Between Two Households: Navigating Co-Parenting in a Pandemic

parent and child

As the Coronavirus pandemic continues to ravage communities around the world, people are practicing self-quarantine and social distancing, separating themselves from others except for their immediate families. But for separated and divorced parents sharing custody over their minor children, what “immediate family” means seems like a blurry definition.

All over the country, family lawyers are being swamped with inquiries from worried parents whether they should return their kids to co-parents not keen on following social distancing regulations. Other parents also reported their ex-partners’ refusal to comply with custody orders citing the COVID-19 as a reason.

Co-parenting could be stressful enough under normal circumstances. But with the outbreak of the Coronavirus, it is all the more difficult for co-parents to navigate the murky waters of shared child custody. Learning how to deal with the current challenges is the key to successful co-parenting during these trying times.

Tips to a Successful Co-Parenting in a Pandemic

Every family and circumstances are different. And there is no one-size-fits-all solution to help you and your ex face the many challenges that this current pandemic is giving. Nonetheless, here are some important things you and your ex should consider while on this crisis.

Always Express Your Love to Your Child

The mistake of some parents is that they assume their children know how much they love them. Parents need to understand that kids coping up with divorce are also experiencing emotional turmoil. Most of them assume they are the reason why their parents separated.

To remedy this, parents need to be vocal in showing their appreciation and love for their children. Say “I love you” often and when talking to your kids, do not be stingy in giving praises. Especially during these difficult times, your children need to hear the assurance of your love and appreciation for them.

Quality Over Quantity

What most separated or divorced parents worry about is that they do not get to see their children enough. However, parents need to understand that having quality time together is more important than quantity.

When spending time with your kids, be “present” with them as much as possible. Do not be around physically while your mind is elsewhere. And for those frontline worker parents who are extremely busy right now, even a 30-minute video call every day would mean a lot for your kids.

Communicate With Your Co-Parent

The majority of divorced parents’ relationships are fragile at best. However, a lack of proper communication during this time could only put a further strain on your relationship. Although speaking to your ex may seem difficult, be the better person and help your ex see the bigger picture.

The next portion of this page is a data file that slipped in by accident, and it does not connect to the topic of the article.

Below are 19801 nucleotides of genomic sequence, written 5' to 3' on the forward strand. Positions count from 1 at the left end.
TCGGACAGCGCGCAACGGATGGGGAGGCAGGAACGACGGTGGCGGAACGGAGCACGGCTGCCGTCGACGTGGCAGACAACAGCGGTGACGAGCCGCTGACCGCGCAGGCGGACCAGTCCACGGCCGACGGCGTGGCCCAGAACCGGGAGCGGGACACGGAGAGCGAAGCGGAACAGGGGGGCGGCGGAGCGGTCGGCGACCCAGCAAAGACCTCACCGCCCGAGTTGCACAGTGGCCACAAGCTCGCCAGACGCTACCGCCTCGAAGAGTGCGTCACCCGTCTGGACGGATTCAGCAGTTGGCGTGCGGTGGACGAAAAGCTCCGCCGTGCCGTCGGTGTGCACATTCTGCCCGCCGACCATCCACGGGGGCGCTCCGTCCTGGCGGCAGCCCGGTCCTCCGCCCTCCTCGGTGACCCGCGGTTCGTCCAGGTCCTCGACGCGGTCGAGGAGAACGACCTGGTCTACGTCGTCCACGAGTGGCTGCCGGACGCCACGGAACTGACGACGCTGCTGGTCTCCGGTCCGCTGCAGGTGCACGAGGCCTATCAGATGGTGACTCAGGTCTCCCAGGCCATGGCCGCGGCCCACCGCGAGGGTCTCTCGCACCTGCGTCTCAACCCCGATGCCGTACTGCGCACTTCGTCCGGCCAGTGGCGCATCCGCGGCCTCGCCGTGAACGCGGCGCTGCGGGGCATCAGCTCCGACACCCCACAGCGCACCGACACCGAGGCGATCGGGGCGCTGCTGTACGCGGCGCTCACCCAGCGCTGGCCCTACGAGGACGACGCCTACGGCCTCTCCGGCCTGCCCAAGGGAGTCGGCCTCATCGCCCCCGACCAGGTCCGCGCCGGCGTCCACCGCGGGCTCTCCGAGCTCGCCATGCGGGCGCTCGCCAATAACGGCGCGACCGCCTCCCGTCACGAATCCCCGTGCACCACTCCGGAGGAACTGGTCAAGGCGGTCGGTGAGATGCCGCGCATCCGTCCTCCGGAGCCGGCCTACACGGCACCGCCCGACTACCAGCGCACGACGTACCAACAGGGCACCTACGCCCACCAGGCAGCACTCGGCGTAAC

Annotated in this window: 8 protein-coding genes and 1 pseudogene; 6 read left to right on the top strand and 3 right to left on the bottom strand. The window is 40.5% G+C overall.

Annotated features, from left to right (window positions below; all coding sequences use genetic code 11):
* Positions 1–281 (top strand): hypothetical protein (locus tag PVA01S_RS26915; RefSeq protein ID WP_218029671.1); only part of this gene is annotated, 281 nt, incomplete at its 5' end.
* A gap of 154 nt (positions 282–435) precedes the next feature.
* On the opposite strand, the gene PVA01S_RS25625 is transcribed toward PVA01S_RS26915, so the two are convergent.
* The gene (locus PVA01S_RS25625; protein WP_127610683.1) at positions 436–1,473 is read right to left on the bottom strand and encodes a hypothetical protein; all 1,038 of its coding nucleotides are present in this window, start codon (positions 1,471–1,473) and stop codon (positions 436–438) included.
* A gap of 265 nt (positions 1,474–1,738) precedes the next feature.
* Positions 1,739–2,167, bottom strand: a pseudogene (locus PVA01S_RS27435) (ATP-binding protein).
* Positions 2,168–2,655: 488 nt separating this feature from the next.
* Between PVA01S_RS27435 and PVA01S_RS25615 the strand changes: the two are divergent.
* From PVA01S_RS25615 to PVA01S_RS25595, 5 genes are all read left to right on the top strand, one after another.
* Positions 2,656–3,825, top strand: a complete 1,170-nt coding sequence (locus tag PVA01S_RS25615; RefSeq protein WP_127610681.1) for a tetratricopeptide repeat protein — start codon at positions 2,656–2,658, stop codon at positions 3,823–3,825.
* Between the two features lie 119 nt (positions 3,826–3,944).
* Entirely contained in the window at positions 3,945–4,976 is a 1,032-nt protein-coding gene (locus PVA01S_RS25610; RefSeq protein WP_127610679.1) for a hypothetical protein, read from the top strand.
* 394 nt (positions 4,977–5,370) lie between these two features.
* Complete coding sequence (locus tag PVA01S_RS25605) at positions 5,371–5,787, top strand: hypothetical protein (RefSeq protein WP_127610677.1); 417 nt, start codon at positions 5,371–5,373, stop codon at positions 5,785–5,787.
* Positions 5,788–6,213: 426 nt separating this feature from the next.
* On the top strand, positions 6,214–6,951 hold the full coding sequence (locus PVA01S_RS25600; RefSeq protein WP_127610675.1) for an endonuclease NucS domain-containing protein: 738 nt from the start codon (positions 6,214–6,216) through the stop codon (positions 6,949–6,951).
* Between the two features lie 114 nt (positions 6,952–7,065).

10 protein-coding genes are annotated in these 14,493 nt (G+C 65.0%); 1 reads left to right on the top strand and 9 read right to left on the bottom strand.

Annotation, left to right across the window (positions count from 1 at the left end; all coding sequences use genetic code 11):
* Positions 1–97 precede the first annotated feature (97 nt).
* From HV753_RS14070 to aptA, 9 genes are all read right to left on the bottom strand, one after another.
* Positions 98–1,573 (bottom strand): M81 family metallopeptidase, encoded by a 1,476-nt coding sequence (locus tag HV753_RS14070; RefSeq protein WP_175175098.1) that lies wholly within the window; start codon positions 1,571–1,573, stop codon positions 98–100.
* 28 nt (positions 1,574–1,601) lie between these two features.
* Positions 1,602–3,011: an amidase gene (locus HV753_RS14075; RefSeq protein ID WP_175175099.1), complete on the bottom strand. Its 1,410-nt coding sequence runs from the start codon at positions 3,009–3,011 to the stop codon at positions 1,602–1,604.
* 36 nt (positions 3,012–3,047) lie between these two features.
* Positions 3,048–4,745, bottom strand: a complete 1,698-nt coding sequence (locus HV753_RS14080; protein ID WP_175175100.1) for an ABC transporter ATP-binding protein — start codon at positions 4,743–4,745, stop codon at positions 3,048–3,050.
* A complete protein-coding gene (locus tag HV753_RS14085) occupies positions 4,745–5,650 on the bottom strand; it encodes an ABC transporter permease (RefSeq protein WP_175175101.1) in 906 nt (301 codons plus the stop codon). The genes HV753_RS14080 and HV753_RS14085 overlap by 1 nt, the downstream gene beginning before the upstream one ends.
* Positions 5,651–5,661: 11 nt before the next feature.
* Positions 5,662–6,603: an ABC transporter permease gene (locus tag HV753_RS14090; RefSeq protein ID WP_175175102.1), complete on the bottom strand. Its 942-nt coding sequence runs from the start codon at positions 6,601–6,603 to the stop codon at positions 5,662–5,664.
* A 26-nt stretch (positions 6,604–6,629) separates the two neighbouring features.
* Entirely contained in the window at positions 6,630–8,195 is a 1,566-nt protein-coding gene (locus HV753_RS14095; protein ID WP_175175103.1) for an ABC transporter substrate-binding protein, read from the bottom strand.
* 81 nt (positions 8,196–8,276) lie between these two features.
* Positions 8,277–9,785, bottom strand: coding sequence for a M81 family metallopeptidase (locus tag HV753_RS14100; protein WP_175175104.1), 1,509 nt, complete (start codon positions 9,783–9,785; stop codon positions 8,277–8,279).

Be upfront and clear of any difficulties you are having concerning your custody arrangement. Most importantly, be polite or at least maintain civility when trying to discuss the welfare of your kids. Your ultimate goal of working together is to keep a healthy and safe custody arrangement amid this pandemic.

Find and Maintain Structure

kid and parent

Kids thrive best with routine. With schools and other learning institutions providing elementary education online or at home, co-parents need to inform each other about lessons and homework of their children. That way, they lessen the hassle that comes with switching households.

With the threat of COVID-19 lurking around the corner, having a defined structure helps keep your co-parent and your kids healthy and safe. Apart from school-related matters, discuss with your ex-partner your children’s new daily routine, such as bedtime, extracurricular activities, and study period.

Allow Your Children to Express Themselves

Understand that your children are also having difficulties adjusting during these trying times. Allow them to express their feelings and thoughts without fear that you might reprimand them, or that you will get angry.

Your kids also worry about the health and safety of their other parents. Thus, although you might not be on good terms with your co-parent, allow your children to express their sentiments.

Put Yourself on Your Ex’s Shoes

Your co-parent might be on the frontline right now, and that is why he or she has difficulty doing his or her part on the joint custody agreement. Worse, your ex might be among the thousand furloughed employees left with no job and income to pay for child support.

With this in mind, try to be more understanding of your ex’s situation. Try to come up with a solution together so that you both can overcome this crisis.

Divorced couples and the legal community are facing uncharted waters right now. Though it is a priority that both of you and your co-parent comply with the child custody agreement, learn to bend over backward if situations arise that you need to be more accommodating and understanding.

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